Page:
Most of the top-tier free agents have been scooped up this offseason, but there are still plenty of players available on the open market who could help most teams in the NBA. The main problem is that most of those players are older and past their prime, but their wealth of knowledge and experience can make up for that.
It's unlikely that there are many players left out there who can step in and start for a team full-time, but most teams are just looking to fill their rosters out. For championship contenders that need a sixth man or up-and-coming teams that need someone to mentor some of the younger players, there is still plenty to be had on the free-agent market.
Here are three veteran players in particular whom each and every team in the NBA should consider as they put the finishing touches on their rosters.
When it comes to power forward Antawn Jamison, teams pretty much know what they're going to get. Jamison has put up great numbers over the course of his 15-year career, which he has spent with the Golden State Warriors, Dallas Mavericks, Washington Wizards, Cleveland Cavaliers and Los Angeles Lakers. Re-signing with the Lakers isn't necessarily out of the question, but it seems likely that the 37-year-old veteran will be moving on.
Jamison's career statistics speak for themselves as he holds averages of nearly 19 points and 7.6 rebounds per game. He has also shot nearly 35 percent from long range, which is a solid number for a 6'9" forward. Jamison's production was down last year as a bench player for the Lakers, but he was still helpful with more than nine points per contest. With that in mind, it should come as no surprise that the rival Clippers are showing interest, according to Kurt Helin of Pro Basketball Talk.
There is no question that Jamison would be a great fit for the Clippers as he plays away from the basket, whereas starting power forward Blake Griffin is all about dominating the paint. Jamison would offer a change of pace and would help spread the floor. Even though the Clippers are ideal, any number of teams would benefit from Jamison's skill set.
Guard Mo Williams was placed in a situation that didn't really suit him last year, but he still managed to put up some strong numbers. Williams missed a good chunk of the season due to injury, but he started 46 games at point guard for the Utah Jazz, and he rose to the occasion to the tune of nearly 13 points and more than six assists per game. Williams isn't exactly a true point; however, that's what he had to be for the guard-starved Jazz.
With Utah drafting Michigan point guard Trey Burke, though, Williams has become expendable. Nevertheless, Williams shouldn't be on the open market much longer due to his versatility. The 30-year-old combo guard can play either guard position, he can start and he can come off the bench. According to ESPN's Marc Stein, the Atlanta Hawks have shown some interest in Williams, which is interesting when you consider that Jeff Teague and Lou Williams are already in the fold.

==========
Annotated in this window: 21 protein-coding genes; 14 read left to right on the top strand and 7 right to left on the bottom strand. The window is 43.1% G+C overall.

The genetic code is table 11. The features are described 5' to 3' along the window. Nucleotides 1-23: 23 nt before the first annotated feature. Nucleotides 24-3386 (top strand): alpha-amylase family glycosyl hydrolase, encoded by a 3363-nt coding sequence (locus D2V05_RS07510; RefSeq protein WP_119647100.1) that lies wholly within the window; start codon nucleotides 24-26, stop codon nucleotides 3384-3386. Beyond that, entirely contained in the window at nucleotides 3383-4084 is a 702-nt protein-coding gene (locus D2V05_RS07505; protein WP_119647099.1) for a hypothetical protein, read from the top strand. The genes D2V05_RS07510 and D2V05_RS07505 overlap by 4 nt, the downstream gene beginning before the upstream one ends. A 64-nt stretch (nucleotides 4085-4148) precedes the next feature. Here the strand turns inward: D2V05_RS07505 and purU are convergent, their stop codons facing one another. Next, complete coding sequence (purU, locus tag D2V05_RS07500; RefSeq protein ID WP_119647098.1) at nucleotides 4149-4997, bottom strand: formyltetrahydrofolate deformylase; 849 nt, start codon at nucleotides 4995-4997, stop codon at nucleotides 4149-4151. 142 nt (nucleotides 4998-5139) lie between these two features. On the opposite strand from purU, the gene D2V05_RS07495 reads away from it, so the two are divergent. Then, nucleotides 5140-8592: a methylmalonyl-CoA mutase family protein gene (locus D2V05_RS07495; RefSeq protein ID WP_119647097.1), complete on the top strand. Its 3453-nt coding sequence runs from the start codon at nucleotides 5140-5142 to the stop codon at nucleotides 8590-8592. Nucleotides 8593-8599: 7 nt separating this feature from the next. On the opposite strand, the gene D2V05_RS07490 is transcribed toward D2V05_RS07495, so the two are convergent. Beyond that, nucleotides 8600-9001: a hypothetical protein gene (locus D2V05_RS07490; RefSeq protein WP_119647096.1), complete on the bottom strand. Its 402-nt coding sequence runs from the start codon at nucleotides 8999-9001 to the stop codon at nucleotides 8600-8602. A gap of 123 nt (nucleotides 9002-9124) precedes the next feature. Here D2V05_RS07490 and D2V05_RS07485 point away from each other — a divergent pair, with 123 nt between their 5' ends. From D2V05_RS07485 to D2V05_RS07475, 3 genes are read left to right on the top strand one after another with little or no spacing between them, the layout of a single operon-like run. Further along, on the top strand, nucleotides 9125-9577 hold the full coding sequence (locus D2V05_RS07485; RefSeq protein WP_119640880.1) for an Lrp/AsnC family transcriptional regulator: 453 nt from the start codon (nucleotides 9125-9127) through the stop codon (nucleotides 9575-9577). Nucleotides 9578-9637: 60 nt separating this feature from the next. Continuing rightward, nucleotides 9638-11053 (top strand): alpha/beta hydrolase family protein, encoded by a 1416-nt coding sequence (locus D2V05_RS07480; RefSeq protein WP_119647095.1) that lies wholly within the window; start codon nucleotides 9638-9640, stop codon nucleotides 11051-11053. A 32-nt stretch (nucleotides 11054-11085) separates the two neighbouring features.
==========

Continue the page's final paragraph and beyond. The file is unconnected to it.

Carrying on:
Even so, Williams could fit well in Atlanta as part of a three-guard rotation. He is used to sharing the ball even though he's a shoot-first guy, so he would add some much-needed depth. If winning is the most important thing to Williams, he may not get a huge contract, but there are definitely some contending teams who would be much better off with Williams coming off the bench.
It's crazy to think that power forward Jason Maxiell has been in the NBA for eight seasons, but that is the case as he is already 30 years of age. He has never played for a team other than the Detroit Pistons, but it seems like that is going to change soon. The Pistons are committed to other big men such as Greg Monroe and Andre Drummond, so Maxiell is best off going somewhere else at this point as plenty of teams are looking for a guy like him.
Maxiell is a bit undersized at 6'7", but his effort and compete level make up for that. Maxiell has no issues banging bodies in the paint, and that is what opens up space for other players. When a team signs Maxiell, it won't be paying for numbers. After all, his career averages of six points and 4.4 rebounds don't exactly jump off the page. He does all the little things necessary to win, though.
Maxiell actually did pretty well for himself this past season as he started 71 games, had a career-high in rebounding at 5.7 boards per contest and registered his second-best scoring year at 6.9 points per game. He probably won't get an opportunity to start elsewhere, but his skills will be welcome off the bench pretty much anywhere. It remains to be seen where Maxiell will land, but he'll wind up on his feet for sure.
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